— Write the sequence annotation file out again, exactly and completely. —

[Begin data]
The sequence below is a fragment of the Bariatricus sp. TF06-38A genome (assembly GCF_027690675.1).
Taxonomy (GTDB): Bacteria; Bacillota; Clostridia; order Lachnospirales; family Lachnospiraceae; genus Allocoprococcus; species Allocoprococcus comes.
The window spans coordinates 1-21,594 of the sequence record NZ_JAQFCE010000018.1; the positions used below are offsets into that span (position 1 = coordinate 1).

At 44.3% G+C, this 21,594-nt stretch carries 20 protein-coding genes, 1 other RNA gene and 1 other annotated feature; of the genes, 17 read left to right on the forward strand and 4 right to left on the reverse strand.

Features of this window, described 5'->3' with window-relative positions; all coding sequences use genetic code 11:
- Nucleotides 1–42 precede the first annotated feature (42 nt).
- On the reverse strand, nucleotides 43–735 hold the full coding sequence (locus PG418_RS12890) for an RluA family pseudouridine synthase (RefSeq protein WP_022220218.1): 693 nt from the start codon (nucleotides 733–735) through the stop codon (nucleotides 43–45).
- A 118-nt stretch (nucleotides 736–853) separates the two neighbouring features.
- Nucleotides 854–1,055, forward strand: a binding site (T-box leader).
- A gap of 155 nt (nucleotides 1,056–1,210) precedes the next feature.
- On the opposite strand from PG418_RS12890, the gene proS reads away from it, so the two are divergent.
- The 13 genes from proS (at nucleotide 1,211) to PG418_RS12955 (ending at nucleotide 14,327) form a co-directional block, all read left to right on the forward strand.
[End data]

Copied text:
The sequence below is a fragment of the Bariatricus sp. TF06-38A genome (assembly GCF_027690675.1).
Taxonomy (GTDB): Bacteria; Bacillota; Clostridia; order Lachnospirales; family Lachnospiraceae; genus Allocoprococcus; species Allocoprococcus comes.
The window spans coordinates 1-21,594 of the sequence record NZ_JAQFCE010000018.1; the positions used below are offsets into that span (position 1 = coordinate 1).

At 44.3% G+C, this 21,594-nt stretch carries 20 protein-coding genes, 1 other RNA gene and 1 other annotated feature; of the genes, 17 read left to right on the forward strand and 4 right to left on the reverse strand.

Features of this window, described 5'->3' with window-relative positions; all coding sequences use genetic code 11:
- Nucleotides 1–42 precede the first annotated feature (42 nt).
- On the reverse strand, nucleotides 43–735 hold the full coding sequence (locus PG418_RS12890) for an RluA family pseudouridine synthase (RefSeq protein WP_022220218.1): 693 nt from the start codon (nucleotides 733–735) through the stop codon (nucleotides 43–45).
- A 118-nt stretch (nucleotides 736–853) separates the two neighbouring features.
- Nucleotides 854–1,055, forward strand: a binding site (T-box leader).
- A gap of 155 nt (nucleotides 1,056–1,210) precedes the next feature.
- On the opposite strand from PG418_RS12890, the gene proS reads away from it, so the two are divergent.
- The 13 genes from proS (at nucleotide 1,211) to PG418_RS12955 (ending at nucleotide 14,327) form a co-directional block, all read left to right on the forward strand.